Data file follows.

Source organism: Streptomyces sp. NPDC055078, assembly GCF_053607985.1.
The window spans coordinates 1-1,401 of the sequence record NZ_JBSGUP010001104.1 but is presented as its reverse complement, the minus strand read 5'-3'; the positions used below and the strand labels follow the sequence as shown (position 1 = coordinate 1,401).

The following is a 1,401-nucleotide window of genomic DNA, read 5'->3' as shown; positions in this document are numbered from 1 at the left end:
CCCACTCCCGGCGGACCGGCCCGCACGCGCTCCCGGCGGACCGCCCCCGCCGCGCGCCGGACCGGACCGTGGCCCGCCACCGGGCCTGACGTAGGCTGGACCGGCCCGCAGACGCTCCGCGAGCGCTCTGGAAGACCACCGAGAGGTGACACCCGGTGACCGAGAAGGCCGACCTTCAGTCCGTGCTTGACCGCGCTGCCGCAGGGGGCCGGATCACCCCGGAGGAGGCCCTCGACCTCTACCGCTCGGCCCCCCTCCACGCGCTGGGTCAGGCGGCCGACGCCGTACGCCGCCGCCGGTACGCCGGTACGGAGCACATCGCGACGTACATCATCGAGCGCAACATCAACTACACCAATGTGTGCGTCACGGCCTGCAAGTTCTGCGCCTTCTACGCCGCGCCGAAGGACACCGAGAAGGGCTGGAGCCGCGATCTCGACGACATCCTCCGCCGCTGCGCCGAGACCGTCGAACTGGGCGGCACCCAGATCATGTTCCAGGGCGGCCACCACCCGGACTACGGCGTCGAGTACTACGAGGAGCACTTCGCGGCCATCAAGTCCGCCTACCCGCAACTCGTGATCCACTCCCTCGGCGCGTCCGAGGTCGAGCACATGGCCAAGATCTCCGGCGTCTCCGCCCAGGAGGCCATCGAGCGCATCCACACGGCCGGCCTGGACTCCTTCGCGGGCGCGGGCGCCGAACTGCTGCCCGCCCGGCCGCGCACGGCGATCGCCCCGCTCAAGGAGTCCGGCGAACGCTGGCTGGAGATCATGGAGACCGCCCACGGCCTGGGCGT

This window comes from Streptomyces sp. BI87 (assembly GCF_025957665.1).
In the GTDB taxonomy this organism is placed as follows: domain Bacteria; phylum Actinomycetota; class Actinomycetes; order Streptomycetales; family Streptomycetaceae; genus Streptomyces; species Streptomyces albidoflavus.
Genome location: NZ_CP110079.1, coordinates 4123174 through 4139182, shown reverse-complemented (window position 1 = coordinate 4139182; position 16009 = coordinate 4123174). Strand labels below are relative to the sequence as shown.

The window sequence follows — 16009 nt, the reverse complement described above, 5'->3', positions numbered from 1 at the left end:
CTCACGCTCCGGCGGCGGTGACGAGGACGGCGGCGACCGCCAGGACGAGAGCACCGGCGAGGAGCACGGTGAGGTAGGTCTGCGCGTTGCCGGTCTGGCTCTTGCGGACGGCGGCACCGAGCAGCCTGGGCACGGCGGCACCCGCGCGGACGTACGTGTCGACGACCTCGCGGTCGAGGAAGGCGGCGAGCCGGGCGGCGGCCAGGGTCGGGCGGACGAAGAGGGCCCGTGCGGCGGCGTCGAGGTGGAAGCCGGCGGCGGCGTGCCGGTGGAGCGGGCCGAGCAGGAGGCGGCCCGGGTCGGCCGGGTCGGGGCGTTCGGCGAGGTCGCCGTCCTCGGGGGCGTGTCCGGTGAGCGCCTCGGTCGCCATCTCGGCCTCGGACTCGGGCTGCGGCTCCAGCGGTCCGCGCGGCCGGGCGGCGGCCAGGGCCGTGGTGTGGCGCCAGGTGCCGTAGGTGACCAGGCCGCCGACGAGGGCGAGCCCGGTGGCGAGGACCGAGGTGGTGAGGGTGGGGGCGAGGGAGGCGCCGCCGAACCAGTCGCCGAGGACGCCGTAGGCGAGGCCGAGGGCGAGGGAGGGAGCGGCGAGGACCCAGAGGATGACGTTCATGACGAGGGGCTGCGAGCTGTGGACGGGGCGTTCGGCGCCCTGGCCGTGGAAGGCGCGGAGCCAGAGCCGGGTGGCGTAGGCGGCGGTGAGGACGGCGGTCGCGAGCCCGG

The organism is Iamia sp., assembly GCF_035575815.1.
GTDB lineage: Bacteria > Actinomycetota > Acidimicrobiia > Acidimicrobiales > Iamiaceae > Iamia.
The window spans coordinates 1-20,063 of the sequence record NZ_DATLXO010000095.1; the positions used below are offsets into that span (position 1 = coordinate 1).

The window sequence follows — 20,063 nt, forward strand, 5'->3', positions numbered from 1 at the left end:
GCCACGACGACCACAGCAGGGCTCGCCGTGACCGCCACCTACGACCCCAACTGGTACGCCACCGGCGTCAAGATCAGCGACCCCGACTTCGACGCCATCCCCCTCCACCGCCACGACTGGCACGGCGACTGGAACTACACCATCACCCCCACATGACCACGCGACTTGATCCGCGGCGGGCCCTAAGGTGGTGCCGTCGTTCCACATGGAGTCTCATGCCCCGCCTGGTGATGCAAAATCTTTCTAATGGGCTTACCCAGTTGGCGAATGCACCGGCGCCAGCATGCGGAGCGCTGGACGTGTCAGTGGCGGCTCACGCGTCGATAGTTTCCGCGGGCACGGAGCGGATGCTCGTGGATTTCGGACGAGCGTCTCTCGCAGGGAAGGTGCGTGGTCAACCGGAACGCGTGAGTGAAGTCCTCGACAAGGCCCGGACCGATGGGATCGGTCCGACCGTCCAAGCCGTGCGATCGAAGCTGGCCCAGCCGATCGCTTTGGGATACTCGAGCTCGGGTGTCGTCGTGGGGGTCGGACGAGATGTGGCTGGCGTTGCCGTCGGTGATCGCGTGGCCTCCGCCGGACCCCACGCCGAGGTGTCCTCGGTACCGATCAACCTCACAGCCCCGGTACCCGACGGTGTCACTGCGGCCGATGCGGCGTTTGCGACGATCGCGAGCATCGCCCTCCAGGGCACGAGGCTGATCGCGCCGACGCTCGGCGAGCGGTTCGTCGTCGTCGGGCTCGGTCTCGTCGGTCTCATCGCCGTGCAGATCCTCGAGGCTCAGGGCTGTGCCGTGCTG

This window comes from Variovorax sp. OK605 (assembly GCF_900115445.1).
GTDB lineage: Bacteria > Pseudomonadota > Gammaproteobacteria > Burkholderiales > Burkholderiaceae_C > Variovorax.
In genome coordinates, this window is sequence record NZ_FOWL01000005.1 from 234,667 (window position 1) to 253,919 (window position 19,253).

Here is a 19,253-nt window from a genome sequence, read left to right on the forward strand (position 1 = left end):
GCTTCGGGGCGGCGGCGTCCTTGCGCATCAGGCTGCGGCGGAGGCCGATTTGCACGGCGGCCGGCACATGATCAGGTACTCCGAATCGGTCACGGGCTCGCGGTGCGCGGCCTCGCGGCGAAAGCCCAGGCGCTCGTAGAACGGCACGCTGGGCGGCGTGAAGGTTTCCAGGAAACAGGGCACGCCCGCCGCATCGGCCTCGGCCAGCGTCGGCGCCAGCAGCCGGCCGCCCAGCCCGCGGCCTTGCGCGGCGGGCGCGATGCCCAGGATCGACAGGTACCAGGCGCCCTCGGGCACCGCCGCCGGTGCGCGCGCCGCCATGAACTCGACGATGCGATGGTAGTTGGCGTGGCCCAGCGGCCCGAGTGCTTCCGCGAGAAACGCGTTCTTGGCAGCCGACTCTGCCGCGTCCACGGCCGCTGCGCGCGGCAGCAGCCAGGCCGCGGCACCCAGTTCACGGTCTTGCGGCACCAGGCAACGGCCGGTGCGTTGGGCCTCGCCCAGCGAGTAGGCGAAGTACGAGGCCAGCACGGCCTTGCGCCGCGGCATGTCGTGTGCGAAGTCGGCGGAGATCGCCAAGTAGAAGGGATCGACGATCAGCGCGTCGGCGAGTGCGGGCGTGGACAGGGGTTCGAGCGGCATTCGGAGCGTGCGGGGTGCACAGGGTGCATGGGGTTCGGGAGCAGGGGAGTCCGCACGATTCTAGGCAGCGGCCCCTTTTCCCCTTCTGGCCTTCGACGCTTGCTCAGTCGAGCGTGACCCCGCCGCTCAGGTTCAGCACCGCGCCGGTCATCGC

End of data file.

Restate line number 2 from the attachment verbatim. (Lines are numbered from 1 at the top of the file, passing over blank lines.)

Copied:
The window spans coordinates 1-1,401 of the sequence record NZ_JBSGUP010001104.1 but is presented as its reverse complement, the minus strand read 5'-3'; the positions used below and the strand labels follow the sequence as shown (position 1 = coordinate 1,401).